Compartmental organization of synaptic inputs to parvalbumin-expressing GABAergic neurons in mouse primary somatosensory cortex
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Parvalbumin (PV)-positive fast-spiking cells in the neocortex are known to generate gamma oscillations by mutual chemical and electrical connections. Recent findings suggest that this rhythm might be responsible for higher-order brain functions, and related to psychiatric disorders. To elucidate the precise structural rules of the connections of PV neurons, we first produced genetic tools. Using a lentiviral expression system, we developed neuron-specific promoters and a new reporter protein that labels the somatodendritic membrane of neurons. We applied the reporter protein to the generation of transgenic mice, and succeeded in visualizing the dendrites and cell bodies of PV neurons efficiently. Then we analyzed excitatory and inhibitory inputs to PV neurons in the primary somatosensory cortex using the mice. Corticocortical glutamatergic inputs were more frequently found on the distal dendrites than on the soma, whereas thalamocortical inputs did not differ between the proximal and distal portions. Corticocortical inhibitory inputs were more densely distributed on the soma than on the dendrites. We further investigated which types of neocortical GABAergic neurons preferred the PV soma over their dendrites. We revealed that the somatic and dendritic compartments principally received GABAergic inputs from vasoactive intestinal polypeptide (VIP)-positive and PV neurons, respectively. This compartmental organization suggests that PV neurons communicate with each other mainly via the dendrites, and that their activity is effectively controlled by the somatic inputs of VIP neurons. These findings provide new insights into the neuronal circuits involving PV neurons, and contribute to a better understanding of brain functions and mental disorders.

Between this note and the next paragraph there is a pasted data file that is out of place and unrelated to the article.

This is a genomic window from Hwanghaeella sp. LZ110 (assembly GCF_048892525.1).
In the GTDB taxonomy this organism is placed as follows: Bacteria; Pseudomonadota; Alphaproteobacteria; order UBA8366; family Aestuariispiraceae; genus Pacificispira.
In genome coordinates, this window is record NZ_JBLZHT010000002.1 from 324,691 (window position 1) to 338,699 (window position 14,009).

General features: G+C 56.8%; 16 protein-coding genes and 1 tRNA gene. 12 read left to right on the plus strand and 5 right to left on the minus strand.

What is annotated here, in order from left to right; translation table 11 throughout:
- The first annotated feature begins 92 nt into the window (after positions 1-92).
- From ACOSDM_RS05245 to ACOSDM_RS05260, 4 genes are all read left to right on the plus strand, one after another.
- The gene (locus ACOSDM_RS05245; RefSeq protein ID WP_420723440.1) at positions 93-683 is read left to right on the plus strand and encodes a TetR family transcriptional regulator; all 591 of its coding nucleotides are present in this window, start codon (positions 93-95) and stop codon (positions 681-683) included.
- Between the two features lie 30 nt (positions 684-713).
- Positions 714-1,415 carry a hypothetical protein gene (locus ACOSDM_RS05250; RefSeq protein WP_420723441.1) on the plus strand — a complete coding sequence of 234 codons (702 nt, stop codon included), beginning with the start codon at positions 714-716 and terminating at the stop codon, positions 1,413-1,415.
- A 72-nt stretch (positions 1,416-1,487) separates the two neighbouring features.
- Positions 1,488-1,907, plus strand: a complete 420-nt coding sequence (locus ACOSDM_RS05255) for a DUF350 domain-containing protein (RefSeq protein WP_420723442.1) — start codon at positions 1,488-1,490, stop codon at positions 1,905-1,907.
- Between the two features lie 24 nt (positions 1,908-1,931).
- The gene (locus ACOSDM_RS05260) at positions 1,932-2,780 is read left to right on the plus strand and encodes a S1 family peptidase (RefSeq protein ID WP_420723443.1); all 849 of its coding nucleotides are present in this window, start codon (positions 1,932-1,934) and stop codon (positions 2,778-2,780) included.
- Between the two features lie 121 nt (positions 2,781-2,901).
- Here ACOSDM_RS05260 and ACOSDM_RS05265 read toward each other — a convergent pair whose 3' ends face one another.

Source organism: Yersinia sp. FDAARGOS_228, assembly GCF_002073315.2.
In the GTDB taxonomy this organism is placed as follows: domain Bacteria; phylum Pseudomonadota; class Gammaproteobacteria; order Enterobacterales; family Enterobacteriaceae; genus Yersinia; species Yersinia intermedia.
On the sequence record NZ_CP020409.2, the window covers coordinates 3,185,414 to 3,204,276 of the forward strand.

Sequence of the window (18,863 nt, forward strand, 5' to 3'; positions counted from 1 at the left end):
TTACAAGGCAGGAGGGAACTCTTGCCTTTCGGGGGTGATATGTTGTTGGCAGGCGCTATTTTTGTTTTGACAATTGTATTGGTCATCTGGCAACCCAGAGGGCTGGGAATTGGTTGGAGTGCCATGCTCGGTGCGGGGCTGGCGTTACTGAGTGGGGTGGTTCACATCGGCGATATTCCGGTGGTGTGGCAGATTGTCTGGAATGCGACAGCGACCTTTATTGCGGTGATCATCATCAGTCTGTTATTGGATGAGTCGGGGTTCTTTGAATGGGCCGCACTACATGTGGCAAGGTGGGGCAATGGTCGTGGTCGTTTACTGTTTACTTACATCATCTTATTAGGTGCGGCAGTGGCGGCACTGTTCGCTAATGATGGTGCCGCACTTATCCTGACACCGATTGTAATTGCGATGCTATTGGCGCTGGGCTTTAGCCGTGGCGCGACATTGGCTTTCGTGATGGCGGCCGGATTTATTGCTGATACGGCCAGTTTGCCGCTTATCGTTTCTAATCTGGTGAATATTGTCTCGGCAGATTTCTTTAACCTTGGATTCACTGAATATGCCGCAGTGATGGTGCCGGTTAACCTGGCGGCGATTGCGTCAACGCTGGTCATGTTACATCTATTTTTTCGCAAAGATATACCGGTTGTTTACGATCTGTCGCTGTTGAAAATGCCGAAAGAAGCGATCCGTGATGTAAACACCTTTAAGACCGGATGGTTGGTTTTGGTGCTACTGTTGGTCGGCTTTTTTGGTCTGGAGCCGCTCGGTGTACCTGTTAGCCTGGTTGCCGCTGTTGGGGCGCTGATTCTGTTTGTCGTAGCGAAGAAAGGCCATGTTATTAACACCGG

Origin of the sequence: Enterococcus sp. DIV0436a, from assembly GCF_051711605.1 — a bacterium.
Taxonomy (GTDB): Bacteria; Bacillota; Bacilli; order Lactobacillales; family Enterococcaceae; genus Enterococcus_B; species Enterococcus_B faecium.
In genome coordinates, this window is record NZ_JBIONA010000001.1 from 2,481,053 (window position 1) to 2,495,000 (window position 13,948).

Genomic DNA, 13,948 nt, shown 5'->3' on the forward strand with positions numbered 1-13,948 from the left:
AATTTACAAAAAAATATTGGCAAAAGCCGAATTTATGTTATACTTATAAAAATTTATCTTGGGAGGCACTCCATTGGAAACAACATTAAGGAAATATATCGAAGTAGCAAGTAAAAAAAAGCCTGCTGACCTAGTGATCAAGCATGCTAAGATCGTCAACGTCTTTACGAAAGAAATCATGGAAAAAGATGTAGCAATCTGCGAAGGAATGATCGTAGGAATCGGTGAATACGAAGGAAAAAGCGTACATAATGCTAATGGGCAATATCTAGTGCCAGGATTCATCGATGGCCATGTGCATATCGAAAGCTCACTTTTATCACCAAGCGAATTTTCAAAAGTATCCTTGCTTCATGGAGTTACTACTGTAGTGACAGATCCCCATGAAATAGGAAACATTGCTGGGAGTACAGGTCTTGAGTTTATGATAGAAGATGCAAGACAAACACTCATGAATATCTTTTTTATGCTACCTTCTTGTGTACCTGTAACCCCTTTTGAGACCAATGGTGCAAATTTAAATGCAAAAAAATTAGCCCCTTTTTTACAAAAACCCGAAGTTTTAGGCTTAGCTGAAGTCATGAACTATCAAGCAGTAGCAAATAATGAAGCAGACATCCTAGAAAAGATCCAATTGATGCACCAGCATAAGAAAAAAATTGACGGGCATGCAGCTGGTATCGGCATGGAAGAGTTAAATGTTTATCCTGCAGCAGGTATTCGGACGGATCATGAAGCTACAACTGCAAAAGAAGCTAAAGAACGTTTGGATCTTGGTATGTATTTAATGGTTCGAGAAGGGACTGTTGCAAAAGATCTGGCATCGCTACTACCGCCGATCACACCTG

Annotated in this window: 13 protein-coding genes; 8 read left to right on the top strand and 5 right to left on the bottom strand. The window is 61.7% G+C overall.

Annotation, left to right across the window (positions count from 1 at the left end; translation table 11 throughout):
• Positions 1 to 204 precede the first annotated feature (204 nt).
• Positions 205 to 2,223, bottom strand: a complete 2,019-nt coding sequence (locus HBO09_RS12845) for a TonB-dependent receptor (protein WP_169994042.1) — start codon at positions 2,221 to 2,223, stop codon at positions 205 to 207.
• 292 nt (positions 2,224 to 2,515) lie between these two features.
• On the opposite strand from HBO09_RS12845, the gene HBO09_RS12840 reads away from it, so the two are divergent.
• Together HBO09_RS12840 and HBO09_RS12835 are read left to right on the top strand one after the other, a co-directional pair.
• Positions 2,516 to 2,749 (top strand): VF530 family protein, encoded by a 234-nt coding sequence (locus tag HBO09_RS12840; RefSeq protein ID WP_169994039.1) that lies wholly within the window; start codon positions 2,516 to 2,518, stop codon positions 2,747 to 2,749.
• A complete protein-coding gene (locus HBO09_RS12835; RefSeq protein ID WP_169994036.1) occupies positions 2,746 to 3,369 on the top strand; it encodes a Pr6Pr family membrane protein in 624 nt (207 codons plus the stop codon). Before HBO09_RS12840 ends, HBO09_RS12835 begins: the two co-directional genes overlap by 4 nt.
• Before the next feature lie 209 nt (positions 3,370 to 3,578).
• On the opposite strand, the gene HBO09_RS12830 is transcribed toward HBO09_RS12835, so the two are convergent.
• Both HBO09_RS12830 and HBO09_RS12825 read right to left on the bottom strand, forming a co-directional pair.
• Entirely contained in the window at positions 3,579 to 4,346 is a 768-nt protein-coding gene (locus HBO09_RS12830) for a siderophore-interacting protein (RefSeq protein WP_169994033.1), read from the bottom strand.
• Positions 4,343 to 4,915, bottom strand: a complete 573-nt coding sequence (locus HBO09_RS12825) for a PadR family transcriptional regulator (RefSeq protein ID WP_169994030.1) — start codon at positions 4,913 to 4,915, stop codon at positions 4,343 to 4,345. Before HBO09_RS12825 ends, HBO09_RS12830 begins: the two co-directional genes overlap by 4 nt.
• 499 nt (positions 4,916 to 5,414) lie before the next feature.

KeywordsConnections Fast-spiking Parvalbumin Primary somatosensory cortex Transgenic
The author greatly thanks Prof. Takeshi Kaneko and the lab members at the Department of Morphological Brain Science, Graduate School of Medicine, Kyoto University for their valuable discussions and collaborations. This work was supported in part by a Grant-in-Aid for Scientific Research on Innovative Areas “Neural Diversity and Neocortical Organization” (25123709) from The Ministry of Education, Culture, Sports, Science and Technology (MEXT) and a Grant-in-Aid for Scientific Research (C) (24500408) from the Japan Society for the Promotion of Science (JSPS). The author received the Incitement Award of the Japanese Association of Anatomists in Japan for the fiscal year 2013, and gave a presentation of the present review at the 119th Annual Meeting in Shimono, Japan on March 28, 2014.
Conflict of interest
The author has no conflicts of interest to declare.
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